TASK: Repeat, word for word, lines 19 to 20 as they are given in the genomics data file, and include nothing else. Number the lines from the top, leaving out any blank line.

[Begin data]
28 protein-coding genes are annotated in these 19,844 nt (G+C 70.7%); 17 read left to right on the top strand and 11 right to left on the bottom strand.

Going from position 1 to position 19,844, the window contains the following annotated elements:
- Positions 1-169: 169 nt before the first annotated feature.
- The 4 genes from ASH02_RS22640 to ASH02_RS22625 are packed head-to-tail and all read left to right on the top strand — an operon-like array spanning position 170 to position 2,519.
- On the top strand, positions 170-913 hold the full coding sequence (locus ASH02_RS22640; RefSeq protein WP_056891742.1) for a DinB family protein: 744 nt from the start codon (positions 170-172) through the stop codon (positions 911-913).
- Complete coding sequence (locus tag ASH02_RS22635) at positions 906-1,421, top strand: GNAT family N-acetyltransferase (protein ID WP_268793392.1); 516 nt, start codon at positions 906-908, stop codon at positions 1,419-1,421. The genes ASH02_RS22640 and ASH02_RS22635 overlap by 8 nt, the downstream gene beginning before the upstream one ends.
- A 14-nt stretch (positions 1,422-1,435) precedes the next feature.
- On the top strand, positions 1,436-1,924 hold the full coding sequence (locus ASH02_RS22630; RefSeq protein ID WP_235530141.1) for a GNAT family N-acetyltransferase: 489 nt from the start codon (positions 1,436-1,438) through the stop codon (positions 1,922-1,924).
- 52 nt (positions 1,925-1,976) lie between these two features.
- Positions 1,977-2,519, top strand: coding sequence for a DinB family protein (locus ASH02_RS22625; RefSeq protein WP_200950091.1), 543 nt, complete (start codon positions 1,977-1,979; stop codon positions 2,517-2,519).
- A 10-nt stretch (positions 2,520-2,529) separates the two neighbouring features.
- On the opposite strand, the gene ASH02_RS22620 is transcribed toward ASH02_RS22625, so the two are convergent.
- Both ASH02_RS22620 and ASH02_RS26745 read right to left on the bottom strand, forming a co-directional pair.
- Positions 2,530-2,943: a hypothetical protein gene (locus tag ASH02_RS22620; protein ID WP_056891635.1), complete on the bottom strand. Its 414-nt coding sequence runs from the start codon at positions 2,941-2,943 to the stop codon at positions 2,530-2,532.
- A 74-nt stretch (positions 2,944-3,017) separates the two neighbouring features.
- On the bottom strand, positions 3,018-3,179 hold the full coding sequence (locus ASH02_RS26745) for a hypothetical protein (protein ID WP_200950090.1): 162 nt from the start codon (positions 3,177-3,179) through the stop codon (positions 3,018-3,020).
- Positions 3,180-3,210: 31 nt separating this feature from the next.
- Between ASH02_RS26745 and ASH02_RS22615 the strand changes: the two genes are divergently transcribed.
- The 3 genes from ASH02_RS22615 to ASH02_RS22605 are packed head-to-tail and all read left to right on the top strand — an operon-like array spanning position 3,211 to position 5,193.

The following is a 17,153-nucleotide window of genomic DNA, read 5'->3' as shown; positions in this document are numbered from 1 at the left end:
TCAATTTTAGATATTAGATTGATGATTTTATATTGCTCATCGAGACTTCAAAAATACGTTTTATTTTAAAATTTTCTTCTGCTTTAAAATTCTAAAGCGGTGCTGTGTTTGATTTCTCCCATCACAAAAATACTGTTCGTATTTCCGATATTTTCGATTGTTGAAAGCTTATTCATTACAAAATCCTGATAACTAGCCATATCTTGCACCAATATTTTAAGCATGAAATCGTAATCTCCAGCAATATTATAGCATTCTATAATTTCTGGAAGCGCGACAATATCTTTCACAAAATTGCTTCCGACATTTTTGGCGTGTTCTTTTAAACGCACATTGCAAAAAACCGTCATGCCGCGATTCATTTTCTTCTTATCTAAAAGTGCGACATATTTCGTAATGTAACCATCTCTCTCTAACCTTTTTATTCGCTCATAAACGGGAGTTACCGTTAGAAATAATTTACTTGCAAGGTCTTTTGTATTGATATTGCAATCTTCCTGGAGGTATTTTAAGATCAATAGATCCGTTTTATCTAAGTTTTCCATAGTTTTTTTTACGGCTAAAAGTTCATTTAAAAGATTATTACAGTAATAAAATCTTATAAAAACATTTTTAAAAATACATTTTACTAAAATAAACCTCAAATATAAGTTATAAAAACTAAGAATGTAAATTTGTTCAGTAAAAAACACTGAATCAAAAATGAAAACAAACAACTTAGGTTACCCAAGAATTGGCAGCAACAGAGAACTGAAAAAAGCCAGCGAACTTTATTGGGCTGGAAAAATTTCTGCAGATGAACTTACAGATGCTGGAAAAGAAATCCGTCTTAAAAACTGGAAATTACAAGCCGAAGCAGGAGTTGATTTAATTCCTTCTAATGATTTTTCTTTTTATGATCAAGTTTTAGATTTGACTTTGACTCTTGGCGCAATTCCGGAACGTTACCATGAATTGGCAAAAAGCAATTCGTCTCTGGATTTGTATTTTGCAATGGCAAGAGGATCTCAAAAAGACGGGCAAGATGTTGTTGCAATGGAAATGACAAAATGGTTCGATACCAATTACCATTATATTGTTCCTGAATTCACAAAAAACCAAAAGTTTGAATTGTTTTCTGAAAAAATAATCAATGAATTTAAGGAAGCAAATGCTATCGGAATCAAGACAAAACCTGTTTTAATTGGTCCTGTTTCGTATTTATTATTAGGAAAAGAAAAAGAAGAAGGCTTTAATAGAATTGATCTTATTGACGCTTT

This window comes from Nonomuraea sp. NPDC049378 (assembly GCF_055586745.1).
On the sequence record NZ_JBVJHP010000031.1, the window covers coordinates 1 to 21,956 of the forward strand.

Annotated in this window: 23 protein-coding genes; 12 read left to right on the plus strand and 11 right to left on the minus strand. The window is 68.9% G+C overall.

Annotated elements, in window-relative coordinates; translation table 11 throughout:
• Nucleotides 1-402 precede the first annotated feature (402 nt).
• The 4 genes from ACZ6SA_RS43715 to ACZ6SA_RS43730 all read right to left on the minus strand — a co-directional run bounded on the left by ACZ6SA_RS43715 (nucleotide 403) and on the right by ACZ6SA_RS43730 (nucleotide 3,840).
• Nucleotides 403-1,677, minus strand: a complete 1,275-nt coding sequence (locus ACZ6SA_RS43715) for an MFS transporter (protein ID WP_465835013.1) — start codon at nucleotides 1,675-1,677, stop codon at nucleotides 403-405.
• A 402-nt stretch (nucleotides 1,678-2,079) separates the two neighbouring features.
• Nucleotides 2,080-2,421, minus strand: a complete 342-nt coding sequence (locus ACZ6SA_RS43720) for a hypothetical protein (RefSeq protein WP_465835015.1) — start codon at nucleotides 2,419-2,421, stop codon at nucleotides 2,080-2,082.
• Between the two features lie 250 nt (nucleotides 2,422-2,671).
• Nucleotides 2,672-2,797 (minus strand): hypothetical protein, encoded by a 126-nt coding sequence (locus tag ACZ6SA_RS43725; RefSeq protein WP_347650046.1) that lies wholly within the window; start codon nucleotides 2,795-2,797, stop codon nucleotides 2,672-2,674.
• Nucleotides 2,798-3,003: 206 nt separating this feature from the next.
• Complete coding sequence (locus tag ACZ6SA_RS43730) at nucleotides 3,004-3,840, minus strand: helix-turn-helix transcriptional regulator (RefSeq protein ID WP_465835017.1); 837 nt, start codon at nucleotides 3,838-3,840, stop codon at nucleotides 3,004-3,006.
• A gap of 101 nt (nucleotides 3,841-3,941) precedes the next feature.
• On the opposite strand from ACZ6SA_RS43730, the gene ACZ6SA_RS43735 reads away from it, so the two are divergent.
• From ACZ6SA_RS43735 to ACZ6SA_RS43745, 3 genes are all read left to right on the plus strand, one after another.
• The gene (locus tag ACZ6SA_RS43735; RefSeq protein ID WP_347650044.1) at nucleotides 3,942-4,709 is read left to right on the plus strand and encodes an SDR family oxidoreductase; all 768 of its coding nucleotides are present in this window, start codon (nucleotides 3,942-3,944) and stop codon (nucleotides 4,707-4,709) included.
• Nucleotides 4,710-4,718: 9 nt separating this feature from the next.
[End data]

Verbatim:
- The 3 genes from ASH02_RS22615 to ASH02_RS22605 are packed head-to-tail and all read left to right on the top strand — an operon-like array spanning position 3,211 to position 5,193.

The following is a 17,153-nucleotide window of genomic DNA, read 5'->3' as shown; positions in this document are numbered from 1 at the left end: